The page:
Running a business is a team game — or is it?

We have all heard the expression, ‘There is no ‘I’ in team.’ But as a leader or manager, there is an I — and that person is you.

Whether working with your team or on a task, the leader or manager plays a key role in setting the team up for success and, in that way, becomes that invisible “I.” So, what does it take to successfully develop your team? Let’s cover some basics.

Is there a difference
between a team and a group? Should I care?

Teams and groups differ in how they make decisions and how they work together. In a group, there is a shared purpose, but group members are independent from one another and have individual accountability. Teams, like groups, have a shared purpose, but team members work together to accomplish a task; they are interdependent and collaborative. In both teams and groups, members may also have personal objectives that are not shared by the group.

When should I make the decision myself, and when
do I need a team?

Teamwork is not always the most effective way to complete a task. Ask yourself:

  Is this a complex problem?

  Will it require a variety of skills to solve?

  Is creativity needed?

  Is there time for a team to meet?

If the answer to most of these is yes, then a team is part of the solution. Well-functioning teams can outperform what an individual can do alone. A heterogeneous team brings more knowledge, experience, creativity and perspectives than one person working alone.

If the task is simple, a team is not needed. Make the decision and move on.

Is there an ideal team size?

Research tells us that four to six people provides the benefits of diversity while still making communication easy. The larger the team, the greater the chance of confirmation bias where people will favor information that confirms their beliefs.

How can I help my team become better?

One of the characteristics of an effective team is that its members feel comfortable speaking up — be it with questions, ideas, concerns, or admitting mistakes — and no one fears negative consequences. This is “psychological safety,” a phrase coined by acclaimed business scholar Amy Edmondson. Psychological safety is a co-creation of the team. It reflects good management practices of having clear expectations, shared norms, open communication and fairness. Leaders can consider the following steps to promoting psychological safety in their teams:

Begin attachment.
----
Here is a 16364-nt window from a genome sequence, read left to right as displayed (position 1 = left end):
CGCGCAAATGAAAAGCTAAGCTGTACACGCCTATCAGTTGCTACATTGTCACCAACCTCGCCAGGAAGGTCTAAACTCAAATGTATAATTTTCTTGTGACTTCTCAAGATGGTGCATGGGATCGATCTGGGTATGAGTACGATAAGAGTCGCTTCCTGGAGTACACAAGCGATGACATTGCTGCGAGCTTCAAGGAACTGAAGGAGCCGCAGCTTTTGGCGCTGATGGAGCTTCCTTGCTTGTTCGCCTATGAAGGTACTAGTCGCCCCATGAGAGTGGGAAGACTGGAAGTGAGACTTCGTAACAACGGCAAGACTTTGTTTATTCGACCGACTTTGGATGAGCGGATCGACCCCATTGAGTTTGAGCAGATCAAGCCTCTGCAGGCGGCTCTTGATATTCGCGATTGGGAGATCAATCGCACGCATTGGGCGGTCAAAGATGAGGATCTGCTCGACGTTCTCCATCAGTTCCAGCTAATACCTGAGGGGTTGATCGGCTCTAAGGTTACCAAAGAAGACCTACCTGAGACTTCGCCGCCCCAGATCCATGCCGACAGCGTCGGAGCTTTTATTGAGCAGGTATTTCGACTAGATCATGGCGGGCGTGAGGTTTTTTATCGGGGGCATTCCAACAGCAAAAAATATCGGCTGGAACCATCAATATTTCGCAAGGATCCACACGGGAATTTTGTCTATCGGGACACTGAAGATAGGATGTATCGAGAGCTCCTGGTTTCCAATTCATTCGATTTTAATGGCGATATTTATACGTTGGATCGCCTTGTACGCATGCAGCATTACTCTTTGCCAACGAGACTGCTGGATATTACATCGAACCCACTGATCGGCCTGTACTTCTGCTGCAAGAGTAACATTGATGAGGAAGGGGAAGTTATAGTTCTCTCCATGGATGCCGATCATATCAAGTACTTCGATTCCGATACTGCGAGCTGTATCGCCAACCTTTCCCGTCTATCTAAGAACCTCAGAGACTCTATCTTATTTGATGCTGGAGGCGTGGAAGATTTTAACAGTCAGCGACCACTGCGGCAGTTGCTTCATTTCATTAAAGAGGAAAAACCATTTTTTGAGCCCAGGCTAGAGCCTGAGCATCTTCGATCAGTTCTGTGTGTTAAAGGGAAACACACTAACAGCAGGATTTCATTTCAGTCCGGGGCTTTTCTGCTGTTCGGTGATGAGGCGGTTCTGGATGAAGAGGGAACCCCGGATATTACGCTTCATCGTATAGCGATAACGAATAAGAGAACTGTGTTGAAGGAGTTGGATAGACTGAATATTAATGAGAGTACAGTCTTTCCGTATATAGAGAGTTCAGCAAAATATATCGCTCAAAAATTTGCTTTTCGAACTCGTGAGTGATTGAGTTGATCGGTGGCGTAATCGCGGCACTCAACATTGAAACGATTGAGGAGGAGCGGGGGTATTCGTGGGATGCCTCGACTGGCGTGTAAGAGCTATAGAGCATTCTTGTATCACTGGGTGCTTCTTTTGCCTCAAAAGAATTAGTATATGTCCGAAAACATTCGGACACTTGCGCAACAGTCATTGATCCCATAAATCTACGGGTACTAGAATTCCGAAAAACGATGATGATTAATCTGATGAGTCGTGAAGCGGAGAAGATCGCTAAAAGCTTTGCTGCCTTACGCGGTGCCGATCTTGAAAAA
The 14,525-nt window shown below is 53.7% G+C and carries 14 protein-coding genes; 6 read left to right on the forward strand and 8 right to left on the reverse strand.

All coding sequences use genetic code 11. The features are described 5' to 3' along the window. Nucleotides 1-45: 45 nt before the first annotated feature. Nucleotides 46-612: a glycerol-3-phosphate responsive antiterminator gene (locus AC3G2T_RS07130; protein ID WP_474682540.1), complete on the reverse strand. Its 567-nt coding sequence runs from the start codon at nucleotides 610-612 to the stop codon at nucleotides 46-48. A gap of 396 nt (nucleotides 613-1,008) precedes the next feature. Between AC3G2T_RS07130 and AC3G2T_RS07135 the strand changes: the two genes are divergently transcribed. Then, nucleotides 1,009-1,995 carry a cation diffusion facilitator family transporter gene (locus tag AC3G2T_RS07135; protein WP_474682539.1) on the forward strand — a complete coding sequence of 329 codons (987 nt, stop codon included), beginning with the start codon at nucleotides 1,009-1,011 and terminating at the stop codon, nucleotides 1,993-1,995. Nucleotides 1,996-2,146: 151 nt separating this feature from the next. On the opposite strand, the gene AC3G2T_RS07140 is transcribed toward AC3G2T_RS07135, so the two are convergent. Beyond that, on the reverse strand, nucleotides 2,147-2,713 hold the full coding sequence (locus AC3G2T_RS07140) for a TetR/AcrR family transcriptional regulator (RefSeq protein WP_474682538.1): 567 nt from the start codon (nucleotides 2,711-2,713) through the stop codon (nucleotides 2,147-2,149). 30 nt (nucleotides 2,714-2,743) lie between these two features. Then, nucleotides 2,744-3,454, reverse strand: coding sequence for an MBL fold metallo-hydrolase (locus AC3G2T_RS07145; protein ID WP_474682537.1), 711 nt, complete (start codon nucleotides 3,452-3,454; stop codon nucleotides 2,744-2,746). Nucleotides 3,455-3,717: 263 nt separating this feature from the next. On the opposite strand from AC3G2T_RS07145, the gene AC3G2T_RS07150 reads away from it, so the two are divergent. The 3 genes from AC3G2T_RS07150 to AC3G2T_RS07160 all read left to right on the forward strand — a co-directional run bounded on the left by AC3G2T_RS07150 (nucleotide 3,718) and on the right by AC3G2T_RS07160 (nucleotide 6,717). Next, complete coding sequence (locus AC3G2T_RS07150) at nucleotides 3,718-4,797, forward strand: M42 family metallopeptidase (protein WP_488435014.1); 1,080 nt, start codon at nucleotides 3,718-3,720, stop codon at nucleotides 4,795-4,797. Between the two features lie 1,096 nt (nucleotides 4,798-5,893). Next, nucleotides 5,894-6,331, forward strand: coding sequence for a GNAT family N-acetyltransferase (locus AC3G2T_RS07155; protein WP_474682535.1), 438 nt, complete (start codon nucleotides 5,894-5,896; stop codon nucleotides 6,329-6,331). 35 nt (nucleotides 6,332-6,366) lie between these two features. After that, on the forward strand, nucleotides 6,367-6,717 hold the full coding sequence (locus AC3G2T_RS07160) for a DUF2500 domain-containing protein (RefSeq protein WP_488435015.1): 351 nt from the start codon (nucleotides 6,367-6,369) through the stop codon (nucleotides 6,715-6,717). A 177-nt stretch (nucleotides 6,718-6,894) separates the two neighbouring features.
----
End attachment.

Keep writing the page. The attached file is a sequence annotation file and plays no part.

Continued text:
1. Develop shared expectations and create shared meaning for the team by talking about the purpose and importance of the team’s work.

2. Promote open dialogue. Actively invite input, and explain why every viewpoint matters and how it will impact the team’s work.

3. Practice situational humility. When a team leader can admit their own mistakes and explain how they have learned from them, the path is easier for others to do the same.

4. Express appreciation and celebrate wins.

Psychological safety is not about being nice all the time or avoiding disagreement. Create a space where team members feel frees to quote Edmondson: “Candor is hard, but non-candor is harder.”

Tracey Messer teaches courses addressing leadership and individual development, team effectiveness and emotional intelligence, all with the aim of helping individuals become better leaders and teammates and, therein, building stronger organizations.

Tracey Messer

Assistant professor Department of Organizational Behavior


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